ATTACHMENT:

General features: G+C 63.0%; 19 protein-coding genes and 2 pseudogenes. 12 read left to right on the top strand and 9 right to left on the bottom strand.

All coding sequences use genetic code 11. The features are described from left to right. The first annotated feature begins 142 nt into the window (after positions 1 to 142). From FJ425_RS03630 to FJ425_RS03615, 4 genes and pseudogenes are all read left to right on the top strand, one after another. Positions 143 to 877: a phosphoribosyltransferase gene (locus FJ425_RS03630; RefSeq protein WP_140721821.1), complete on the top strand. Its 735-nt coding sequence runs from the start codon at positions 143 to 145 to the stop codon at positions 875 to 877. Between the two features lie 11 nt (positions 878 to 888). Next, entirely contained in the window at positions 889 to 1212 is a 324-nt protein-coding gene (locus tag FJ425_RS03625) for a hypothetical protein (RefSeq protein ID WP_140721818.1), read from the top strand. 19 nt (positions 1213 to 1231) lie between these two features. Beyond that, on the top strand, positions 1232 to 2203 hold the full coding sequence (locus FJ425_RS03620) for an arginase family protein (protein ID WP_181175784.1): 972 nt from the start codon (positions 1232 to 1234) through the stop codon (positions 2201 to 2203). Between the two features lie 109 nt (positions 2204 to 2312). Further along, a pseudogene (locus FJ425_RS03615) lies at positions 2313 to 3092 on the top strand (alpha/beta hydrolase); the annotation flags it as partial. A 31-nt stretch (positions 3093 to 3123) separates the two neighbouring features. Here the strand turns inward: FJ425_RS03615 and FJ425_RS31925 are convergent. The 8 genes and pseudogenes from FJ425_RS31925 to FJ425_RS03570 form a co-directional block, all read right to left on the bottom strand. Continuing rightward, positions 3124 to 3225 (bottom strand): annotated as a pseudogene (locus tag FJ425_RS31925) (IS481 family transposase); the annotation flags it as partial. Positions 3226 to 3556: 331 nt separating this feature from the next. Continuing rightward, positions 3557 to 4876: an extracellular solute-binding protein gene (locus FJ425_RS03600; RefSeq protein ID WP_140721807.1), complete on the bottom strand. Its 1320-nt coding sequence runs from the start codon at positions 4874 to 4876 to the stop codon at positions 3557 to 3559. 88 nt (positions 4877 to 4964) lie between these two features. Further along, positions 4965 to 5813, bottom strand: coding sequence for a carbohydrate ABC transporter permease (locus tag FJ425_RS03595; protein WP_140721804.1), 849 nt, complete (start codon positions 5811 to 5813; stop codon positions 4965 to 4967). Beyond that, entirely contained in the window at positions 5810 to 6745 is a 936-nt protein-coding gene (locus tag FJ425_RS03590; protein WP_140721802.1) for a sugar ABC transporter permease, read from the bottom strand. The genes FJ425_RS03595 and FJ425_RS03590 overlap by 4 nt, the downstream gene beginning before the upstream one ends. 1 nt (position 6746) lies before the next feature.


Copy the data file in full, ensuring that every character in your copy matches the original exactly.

General features: G+C 63.0%; 19 protein-coding genes and 2 pseudogenes. 12 read left to right on the top strand and 9 right to left on the bottom strand.

All coding sequences use genetic code 11. The features are described from left to right. The first annotated feature begins 142 nt into the window (after positions 1 to 142). From FJ425_RS03630 to FJ425_RS03615, 4 genes and pseudogenes are all read left to right on the top strand, one after another. Positions 143 to 877: a phosphoribosyltransferase gene (locus FJ425_RS03630; RefSeq protein WP_140721821.1), complete on the top strand. Its 735-nt coding sequence runs from the start codon at positions 143 to 145 to the stop codon at positions 875 to 877. Between the two features lie 11 nt (positions 878 to 888). Next, entirely contained in the window at positions 889 to 1212 is a 324-nt protein-coding gene (locus tag FJ425_RS03625) for a hypothetical protein (RefSeq protein ID WP_140721818.1), read from the top strand. 19 nt (positions 1213 to 1231) lie between these two features. Beyond that, on the top strand, positions 1232 to 2203 hold the full coding sequence (locus FJ425_RS03620) for an arginase family protein (protein ID WP_181175784.1): 972 nt from the start codon (positions 1232 to 1234) through the stop codon (positions 2201 to 2203). Between the two features lie 109 nt (positions 2204 to 2312). Further along, a pseudogene (locus FJ425_RS03615) lies at positions 2313 to 3092 on the top strand (alpha/beta hydrolase); the annotation flags it as partial. A 31-nt stretch (positions 3093 to 3123) separates the two neighbouring features. Here the strand turns inward: FJ425_RS03615 and FJ425_RS31925 are convergent. The 8 genes and pseudogenes from FJ425_RS31925 to FJ425_RS03570 form a co-directional block, all read right to left on the bottom strand. Continuing rightward, positions 3124 to 3225 (bottom strand): annotated as a pseudogene (locus tag FJ425_RS31925) (IS481 family transposase); the annotation flags it as partial. Positions 3226 to 3556: 331 nt separating this feature from the next. Continuing rightward, positions 3557 to 4876: an extracellular solute-binding protein gene (locus FJ425_RS03600; RefSeq protein ID WP_140721807.1), complete on the bottom strand. Its 1320-nt coding sequence runs from the start codon at positions 4874 to 4876 to the stop codon at positions 3557 to 3559. 88 nt (positions 4877 to 4964) lie between these two features. Further along, positions 4965 to 5813, bottom strand: coding sequence for a carbohydrate ABC transporter permease (locus tag FJ425_RS03595; protein WP_140721804.1), 849 nt, complete (start codon positions 5811 to 5813; stop codon positions 4965 to 4967). Beyond that, entirely contained in the window at positions 5810 to 6745 is a 936-nt protein-coding gene (locus tag FJ425_RS03590; protein WP_140721802.1) for a sugar ABC transporter permease, read from the bottom strand. The genes FJ425_RS03595 and FJ425_RS03590 overlap by 4 nt, the downstream gene beginning before the upstream one ends. 1 nt (position 6746) lies before the next feature.